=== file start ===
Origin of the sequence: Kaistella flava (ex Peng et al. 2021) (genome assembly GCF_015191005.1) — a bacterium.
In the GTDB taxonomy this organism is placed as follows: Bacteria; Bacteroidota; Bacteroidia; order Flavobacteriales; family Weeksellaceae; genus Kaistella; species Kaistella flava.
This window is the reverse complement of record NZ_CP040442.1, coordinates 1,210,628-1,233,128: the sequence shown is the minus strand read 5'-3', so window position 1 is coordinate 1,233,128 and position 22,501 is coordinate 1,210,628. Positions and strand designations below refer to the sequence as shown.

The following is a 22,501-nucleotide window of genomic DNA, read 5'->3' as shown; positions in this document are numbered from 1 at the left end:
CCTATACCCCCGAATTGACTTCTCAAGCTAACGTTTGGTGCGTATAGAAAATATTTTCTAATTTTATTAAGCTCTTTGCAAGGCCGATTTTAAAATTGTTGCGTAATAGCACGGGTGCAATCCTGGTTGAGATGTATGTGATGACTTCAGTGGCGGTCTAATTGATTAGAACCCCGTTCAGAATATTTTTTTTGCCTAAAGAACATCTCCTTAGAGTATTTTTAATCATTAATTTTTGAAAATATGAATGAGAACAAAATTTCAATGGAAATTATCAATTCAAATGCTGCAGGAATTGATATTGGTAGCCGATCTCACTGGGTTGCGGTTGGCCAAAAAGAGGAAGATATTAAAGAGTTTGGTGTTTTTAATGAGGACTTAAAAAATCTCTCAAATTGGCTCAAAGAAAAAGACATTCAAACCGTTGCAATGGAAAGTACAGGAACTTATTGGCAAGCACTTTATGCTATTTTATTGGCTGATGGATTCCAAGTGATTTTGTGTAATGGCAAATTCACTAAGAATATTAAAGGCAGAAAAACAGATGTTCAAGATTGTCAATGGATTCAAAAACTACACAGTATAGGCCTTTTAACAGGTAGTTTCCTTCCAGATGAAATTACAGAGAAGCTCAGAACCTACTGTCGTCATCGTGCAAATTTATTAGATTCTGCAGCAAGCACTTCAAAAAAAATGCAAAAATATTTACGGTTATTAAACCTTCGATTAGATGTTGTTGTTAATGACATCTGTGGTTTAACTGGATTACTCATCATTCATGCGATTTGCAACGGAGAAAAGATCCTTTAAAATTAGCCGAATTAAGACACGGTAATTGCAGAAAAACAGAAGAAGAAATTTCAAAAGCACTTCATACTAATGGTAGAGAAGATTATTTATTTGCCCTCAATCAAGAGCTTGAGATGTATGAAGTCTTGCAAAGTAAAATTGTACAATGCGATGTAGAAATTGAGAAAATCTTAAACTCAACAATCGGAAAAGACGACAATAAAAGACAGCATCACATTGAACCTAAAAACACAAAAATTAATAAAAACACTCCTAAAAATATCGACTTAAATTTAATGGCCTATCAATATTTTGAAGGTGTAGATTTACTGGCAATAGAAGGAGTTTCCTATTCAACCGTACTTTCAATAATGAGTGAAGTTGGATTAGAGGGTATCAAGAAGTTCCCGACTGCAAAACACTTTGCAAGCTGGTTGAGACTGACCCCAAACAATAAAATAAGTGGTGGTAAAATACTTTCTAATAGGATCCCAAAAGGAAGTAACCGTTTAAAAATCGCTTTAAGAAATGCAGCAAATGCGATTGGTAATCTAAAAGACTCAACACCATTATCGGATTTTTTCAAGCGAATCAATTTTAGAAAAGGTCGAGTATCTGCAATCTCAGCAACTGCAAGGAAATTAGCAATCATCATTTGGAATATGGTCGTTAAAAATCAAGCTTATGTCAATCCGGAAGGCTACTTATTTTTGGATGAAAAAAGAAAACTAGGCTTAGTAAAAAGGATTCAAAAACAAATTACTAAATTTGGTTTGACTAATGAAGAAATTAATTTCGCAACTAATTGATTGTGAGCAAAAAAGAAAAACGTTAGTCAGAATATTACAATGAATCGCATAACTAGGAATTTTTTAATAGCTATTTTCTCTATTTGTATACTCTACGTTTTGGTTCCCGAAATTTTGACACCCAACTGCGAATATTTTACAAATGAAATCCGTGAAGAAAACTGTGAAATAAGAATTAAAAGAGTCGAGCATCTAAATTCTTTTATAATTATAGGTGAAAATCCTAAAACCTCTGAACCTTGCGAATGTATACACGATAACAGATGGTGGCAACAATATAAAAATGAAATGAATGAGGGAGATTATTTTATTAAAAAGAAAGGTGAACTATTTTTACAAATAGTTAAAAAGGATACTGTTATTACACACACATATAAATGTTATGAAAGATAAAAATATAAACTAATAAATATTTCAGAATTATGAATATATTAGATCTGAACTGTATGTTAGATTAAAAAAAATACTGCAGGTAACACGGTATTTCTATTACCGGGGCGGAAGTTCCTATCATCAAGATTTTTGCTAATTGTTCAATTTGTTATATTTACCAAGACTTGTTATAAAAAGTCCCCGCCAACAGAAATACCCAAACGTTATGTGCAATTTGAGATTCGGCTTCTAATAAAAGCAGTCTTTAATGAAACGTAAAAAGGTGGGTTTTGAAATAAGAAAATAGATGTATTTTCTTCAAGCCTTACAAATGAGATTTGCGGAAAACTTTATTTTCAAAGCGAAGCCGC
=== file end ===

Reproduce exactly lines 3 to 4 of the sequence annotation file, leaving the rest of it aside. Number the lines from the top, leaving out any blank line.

This window is the reverse complement of record NZ_CP040442.1, coordinates 1,210,628-1,233,128: the sequence shown is the minus strand read 5'-3', so window position 1 is coordinate 1,233,128 and position 22,501 is coordinate 1,210,628. Positions and strand designations below refer to the sequence as shown.

The following is a 22,501-nucleotide window of genomic DNA, read 5'->3' as shown; positions in this document are numbered from 1 at the left end: